It’s less critical for the return leg back, but if it is possible, I would recommend leaving Ushuaia a day after returning from Antarctica, just to factor in any possible delays. This is less of an issue, since any delays really just postpone your return from vacation (oh darn!), rather than cut into your Antarctica time. So in the case of my trip, we disembarked the Ocean Diamond at 8am, hung out in town for a couple of hours, then took a taxi to the airport to catch our 1:20pm flight back to Buenos Aires.
When it comes to purchasing airfare for flights down to South America, my limited experience indicated that about four months prior to departure presented the optimal prices. Inside of that, airfares generally crept upward. Of course, keep in mind that traveling to South America in, say, January, would be akin to flying during their peak summer season. Deals will generally be a little more difficult to find.
People think of Antarctica as a frigid and unrelenting tundra of icy sharp winds and punishing freeze. And it is—but during the summer season, it’s actually not as bad as most think. In fact, with temperatures sometimes creeping into the low to mid 30’s (Fahrenheit), I compare packing for Antarctica to packing for a skiing or snowboarding trip!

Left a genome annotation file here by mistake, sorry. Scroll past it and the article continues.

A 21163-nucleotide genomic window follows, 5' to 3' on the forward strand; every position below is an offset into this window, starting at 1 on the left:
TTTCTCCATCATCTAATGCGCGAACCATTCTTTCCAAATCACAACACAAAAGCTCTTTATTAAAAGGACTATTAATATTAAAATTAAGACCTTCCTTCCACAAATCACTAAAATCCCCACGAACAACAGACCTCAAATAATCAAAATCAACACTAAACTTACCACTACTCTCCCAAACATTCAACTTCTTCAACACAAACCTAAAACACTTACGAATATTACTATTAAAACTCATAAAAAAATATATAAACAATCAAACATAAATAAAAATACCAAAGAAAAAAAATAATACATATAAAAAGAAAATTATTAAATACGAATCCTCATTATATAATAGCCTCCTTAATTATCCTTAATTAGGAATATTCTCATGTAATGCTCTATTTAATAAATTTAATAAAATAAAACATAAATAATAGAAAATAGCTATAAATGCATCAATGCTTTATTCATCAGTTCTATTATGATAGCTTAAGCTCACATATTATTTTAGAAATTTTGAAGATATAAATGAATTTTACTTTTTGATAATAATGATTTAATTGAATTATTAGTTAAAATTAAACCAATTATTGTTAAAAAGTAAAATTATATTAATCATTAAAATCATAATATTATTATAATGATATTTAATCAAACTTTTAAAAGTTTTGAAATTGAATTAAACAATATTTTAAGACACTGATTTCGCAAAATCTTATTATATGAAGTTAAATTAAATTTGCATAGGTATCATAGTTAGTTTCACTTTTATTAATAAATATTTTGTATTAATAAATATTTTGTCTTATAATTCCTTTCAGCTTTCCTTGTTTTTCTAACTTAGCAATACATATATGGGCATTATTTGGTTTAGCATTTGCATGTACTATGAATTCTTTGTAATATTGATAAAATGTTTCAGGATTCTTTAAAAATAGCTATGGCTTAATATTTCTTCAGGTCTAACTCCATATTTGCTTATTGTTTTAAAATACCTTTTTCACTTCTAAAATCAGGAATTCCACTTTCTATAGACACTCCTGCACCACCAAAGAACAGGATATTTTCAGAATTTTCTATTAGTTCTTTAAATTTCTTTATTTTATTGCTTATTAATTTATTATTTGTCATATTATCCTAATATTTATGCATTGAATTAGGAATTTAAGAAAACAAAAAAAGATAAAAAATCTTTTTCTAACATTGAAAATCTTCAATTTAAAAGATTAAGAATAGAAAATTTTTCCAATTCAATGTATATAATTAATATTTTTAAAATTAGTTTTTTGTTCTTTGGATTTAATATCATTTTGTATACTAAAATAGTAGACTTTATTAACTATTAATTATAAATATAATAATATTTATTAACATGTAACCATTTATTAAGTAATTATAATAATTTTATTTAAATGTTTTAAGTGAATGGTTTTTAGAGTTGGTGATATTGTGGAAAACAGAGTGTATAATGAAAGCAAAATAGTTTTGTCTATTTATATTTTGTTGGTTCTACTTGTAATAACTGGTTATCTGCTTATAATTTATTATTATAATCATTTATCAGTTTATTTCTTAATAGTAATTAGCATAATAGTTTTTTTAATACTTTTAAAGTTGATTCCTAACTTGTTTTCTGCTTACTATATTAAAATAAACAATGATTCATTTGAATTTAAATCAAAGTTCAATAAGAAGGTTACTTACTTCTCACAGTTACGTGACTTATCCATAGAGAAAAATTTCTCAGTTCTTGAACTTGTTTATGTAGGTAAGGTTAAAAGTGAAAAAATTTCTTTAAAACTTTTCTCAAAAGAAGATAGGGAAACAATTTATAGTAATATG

I’ll start by what not to pack, and the answer may be surprising. On my trip, I did not bring any sort of heavy winter or ski jacket, nor did I bring any special waterproof boots. That is because these two items were provided to us by Quark Expeditions. The jacket was actually included as part of our payment, and we were able to keep it afterward—a really cool souvenir in my opinion! Quark also provided us with knee-high waterproof muck boots that we wore during our excursions on land and in the Zodiac cruises.